Deniz Gamze Ergüven • Director
by Fabien Lemercier
- The Turkish director talks to us about the making of her first film, Mustang, the undisputed revelation of Directors’ Fortnight at this year’s Cannes Film Festival.
Two weeks after the success of Mustang [+see also:
interview: Deniz Gamze Ergüven
film profile] in Directors’ Fortnight at the 68th Cannes Film Festival, where it was awarded the Europa Cinemas Label, we met with Deniz Gamze Ergüven in Paris to get to the heart of her first feature film, which was produced by Parisian company CG Cinéma with Germany and Turkey, is being sold worldwide by Kinology, and is due to be distributed in France on 17 June by Ad Vitam.
Cineuropa: How did you choose the subject matter of the film?
Deniz Gamze Ergüven: I really wanted to show what it means to be a woman, a girl, in Turkey, this sort of never-ending screening that starts very early on. The first sequence, in which we see the girls playing in the sea, climbing on the shoulders of the boys, is something I experienced and was completely humiliated by, whilst my characters react in a more rebellious way. The project was driven by my desire to show everything I wanted to do and say when I was younger, giving my characters the courage that I never had.
This is a rather dramatic subject that you approached in a very dynamic way.
It quickly became exhilarating. Once I’d given the girls so much courage, I certainly didn’t want to punish them, so they had to win. As a result, we went from something very gloomy to something very bright and upbeat. We also had very lively actresses, like mustangs, the mustang being a metaphor for beauty, freedom, energy and the untameable.
How did you use the evocative setting to allow the huis clos to breathe?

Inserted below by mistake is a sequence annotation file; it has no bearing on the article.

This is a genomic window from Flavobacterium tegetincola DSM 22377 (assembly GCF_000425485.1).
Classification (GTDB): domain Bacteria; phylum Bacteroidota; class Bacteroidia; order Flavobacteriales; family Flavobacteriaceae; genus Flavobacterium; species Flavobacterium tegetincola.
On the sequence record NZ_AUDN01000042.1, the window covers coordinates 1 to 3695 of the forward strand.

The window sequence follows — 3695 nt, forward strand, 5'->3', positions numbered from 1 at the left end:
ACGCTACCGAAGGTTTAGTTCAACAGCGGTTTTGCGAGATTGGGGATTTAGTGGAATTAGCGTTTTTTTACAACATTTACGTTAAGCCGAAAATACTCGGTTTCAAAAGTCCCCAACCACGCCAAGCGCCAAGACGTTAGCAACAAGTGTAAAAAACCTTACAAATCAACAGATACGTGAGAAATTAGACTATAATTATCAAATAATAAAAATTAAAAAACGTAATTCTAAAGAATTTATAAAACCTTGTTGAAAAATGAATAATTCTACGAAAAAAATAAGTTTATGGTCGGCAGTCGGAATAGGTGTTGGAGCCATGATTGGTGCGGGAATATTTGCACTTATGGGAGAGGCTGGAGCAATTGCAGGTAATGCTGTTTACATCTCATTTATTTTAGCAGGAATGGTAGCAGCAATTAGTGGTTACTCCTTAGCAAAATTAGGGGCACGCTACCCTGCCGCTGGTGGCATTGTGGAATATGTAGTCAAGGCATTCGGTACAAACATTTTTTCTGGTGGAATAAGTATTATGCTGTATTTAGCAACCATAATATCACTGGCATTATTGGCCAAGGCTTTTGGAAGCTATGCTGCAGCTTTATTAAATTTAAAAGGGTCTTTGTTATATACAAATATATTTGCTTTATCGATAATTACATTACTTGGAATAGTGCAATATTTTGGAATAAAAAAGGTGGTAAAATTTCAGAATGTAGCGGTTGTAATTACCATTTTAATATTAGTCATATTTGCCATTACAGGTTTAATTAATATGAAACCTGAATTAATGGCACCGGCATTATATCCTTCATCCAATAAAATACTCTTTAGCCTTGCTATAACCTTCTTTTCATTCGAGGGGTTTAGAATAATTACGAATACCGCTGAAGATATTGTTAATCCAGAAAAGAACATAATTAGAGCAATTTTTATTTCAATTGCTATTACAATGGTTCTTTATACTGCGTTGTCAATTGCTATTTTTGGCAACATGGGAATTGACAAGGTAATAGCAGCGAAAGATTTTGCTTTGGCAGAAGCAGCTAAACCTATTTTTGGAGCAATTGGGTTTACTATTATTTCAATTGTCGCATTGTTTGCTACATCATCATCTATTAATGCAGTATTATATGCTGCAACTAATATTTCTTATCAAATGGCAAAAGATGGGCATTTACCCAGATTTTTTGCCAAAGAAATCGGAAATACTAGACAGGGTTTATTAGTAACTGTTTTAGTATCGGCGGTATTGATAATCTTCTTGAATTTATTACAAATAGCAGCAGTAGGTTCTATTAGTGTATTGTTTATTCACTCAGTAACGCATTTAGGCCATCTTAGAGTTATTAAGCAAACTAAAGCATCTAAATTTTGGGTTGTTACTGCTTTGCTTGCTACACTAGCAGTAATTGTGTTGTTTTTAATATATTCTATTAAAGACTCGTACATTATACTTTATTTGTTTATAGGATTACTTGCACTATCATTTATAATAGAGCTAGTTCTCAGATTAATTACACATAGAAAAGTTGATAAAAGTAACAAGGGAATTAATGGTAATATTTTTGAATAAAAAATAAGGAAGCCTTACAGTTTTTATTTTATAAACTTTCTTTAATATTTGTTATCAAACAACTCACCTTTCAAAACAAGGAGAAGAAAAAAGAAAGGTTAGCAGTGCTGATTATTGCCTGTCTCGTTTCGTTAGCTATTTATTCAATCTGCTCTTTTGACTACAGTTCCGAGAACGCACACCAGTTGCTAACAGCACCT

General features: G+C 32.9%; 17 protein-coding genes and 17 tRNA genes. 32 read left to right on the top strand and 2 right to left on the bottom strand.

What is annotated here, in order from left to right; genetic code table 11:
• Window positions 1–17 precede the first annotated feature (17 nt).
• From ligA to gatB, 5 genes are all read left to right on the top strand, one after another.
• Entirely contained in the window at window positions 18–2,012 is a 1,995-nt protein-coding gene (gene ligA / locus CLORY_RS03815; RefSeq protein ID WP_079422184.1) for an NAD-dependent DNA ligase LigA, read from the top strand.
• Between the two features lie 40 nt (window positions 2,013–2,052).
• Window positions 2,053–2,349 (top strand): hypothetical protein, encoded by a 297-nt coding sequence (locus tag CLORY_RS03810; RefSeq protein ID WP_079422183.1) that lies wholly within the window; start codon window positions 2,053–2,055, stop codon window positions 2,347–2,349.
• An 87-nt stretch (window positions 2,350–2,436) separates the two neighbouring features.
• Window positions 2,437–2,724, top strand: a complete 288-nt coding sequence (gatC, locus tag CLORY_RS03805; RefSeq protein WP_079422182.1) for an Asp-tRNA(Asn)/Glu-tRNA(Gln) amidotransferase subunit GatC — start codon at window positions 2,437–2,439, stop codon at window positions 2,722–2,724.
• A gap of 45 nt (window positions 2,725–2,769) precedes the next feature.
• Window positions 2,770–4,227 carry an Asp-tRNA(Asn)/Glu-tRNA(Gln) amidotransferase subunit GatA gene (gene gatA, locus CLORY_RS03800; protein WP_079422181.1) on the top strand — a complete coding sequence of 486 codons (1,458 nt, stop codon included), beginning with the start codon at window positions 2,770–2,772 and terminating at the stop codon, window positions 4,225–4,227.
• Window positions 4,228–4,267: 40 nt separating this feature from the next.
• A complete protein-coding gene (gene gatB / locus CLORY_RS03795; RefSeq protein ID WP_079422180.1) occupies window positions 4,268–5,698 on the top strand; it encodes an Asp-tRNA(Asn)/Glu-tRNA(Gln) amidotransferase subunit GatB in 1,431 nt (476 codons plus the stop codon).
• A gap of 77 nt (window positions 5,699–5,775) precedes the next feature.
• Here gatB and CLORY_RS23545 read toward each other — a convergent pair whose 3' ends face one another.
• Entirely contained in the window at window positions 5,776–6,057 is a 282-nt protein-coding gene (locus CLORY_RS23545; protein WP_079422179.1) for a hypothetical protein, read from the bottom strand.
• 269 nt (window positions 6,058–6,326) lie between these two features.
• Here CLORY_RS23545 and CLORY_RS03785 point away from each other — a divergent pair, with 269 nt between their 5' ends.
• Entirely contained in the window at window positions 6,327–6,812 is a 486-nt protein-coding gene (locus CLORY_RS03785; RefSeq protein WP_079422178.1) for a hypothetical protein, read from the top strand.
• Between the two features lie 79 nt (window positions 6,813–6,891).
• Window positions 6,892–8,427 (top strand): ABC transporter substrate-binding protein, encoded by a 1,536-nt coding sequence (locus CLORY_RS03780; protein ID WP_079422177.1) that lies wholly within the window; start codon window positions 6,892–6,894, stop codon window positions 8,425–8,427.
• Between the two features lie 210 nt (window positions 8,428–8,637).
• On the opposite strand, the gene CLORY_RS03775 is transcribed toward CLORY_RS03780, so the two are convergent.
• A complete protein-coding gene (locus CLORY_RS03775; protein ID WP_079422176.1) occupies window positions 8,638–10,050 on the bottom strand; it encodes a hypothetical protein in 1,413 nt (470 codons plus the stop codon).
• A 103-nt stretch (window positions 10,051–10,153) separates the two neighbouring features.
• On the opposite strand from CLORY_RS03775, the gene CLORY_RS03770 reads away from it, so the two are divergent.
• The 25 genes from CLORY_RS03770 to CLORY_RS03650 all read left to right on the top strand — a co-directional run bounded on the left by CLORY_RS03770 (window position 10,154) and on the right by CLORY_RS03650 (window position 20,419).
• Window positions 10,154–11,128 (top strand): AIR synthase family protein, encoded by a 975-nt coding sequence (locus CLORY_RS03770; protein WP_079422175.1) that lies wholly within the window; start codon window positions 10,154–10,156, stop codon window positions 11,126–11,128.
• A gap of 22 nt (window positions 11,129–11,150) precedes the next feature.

As soon as we had the screenplay ready, we knew we wanted to tell a story, to move away from naturalism. The uncle is a sort of Minotaur in his maze, the girls are like a hydra, a body with five heads of very different dispositions that allowed me to explore the five possible fates of one woman on different levels. For the set we found the ideal location, a place with an unsettling feel to it characterised by peculiar architecture – big houses reminiscent of those in fairy tales – and local traditions such as burying the dead in gardens, giving it an element of fantasy.
What were your intentions in terms of direction?
I wanted something quite open and very upbeat at the beginning of the film, becoming progressively darker as the story goes on. I also wanted very dynamic staging as the girls are always on the go. We set up a space in the house that would allow me to construct my shots, with lines of perspective and views from the windows of very specific things (the road, other houses). I had the perfect dolls house to play with.
What about the production of the film, it was rather eventful was it not?
I met Charles Gillibert when I left La Fémis, and he was the first producer I showed the screenplay for Mustang to. Back then, though, he didn’t have his own company. So we involved another French company in the project. Two years went by and everything went well, but then we realised three weeks before we were due to start filming that we were seriously short of funds. So I called Charles and three days later, he had agreed to pick up the project. Very quickly, he changed the French distributor, the international seller, and managed to pick up extra funding from French television networks. He did it all with unshakeable determination and calmness.
To what extent are you tied to Turkish film?
In film, there are no borders. I’m now working on a new project in Turkey, but before that I wrote a story set in Los Angeles, in the Afro-American neighbourhoods of South Central. As it was an English-language project though and I’m not Afro-American myself, it was impossible to convince anyone to take it up. To get funding for my first feature film, I needed a project like Mustang, for the characters to resemble me, for people to know that I was drawing on my own experience. In the future though, I hope I will have the freedom to be able to shoot in locations other than Turkey.
(Translated from French)